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The source is strong in this one

The source is strong in this one published on No Comments on The source is strong in this one

Hey, have you checked out Damage Control? It’s a new comic strip from yours truly, and it just launched this morning!

Originally posted on ReadWriteWeb

The other day, I was at a local coffee shop trying to troubleshoot a page on my cartoon site. I didn’t have my trusty laptop with me, but I no worries — I had my iPad, which is practically the same thing, right?

Until I opened the page in Safari, and had a look at the source.

Or, rather, didn’t. It turns out Safari in iOS – you’re going to want to sit down for this – doesn’t have a “View Source” command.

Now, if I’d dug a little, I would have found many others in my position. I would have discovered any number of JavaScript-based bookmarklets for creating an ersatz View Source command in Safari on the iPad. I might even have come across the miracle known as Firebug Lite, a bookmarklet that replicates much of the functionality of that venerable web developer’s tool.

Instead, I opened the page in Atomic Browser. Which (ahhhh!) does let you view the source of a web page.

“You don’t know what you’ve got ’til it’s gone,” sang Joni Mitchell in 1970, which is how I know she had access to very early Firefox and iPhone betas. Because only someone who has had access to View Source, and then lost it, could understand the concept of loss well enough to write those words.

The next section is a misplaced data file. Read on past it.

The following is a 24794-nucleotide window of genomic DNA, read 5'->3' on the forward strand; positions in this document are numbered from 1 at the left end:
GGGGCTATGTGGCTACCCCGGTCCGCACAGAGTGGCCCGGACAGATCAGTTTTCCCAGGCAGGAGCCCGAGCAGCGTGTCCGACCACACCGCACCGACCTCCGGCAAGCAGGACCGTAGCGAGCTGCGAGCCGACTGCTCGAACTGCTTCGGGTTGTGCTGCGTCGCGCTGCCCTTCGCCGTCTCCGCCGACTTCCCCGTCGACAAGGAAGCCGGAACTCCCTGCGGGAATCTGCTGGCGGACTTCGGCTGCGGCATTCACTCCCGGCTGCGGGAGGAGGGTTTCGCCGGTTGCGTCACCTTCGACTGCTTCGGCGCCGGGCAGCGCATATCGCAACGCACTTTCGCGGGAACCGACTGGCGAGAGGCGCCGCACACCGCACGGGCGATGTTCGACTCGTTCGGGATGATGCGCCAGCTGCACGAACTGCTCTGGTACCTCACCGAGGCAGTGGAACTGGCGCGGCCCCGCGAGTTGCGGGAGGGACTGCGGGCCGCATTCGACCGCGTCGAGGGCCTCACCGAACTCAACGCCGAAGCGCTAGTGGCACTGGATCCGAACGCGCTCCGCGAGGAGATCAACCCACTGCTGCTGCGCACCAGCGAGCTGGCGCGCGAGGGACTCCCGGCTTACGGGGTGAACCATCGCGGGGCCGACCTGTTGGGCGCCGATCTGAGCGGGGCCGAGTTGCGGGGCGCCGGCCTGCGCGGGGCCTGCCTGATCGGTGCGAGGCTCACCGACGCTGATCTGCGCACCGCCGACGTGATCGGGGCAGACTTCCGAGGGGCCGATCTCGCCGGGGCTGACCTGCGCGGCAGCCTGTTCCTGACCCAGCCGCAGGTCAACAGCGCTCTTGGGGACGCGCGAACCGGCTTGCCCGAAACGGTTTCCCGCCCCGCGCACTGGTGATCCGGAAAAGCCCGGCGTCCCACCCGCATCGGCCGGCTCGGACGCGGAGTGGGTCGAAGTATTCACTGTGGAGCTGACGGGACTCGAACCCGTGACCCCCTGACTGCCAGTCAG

View Source is more than just a menu command; it’s the Rosetta Stone to web innovation.

View Source turns “take it into the shop” into “pop open the hood and see what’s broken.”

View Source turns “How did they do that?” into “So that’s how they do that.”

View Source turns “I did this once” into “Everyone can do this again and again.”

View Source turns a dozen people reinventing the same wheel into a dozen better wheels.

View Source turns a magician revealing her secrets into tens, hundreds or thousands of new magicians.

In short, View Source is a big part of what puts the “write” in the read-write web.

(Credit where it’s due: while I made some progress on my own, the solution to my problem ultimately came thanks to Michael Sisk, creator of the free Webcomic WordPress plugin that powers Noise to Signal — as well as Damage Control, the comic I launched today.)

Update: Lloyd Budd points to this blog post by Chris Messina, from a mere four years ago, celebrating the joys of view source with far more precision than I can muster.

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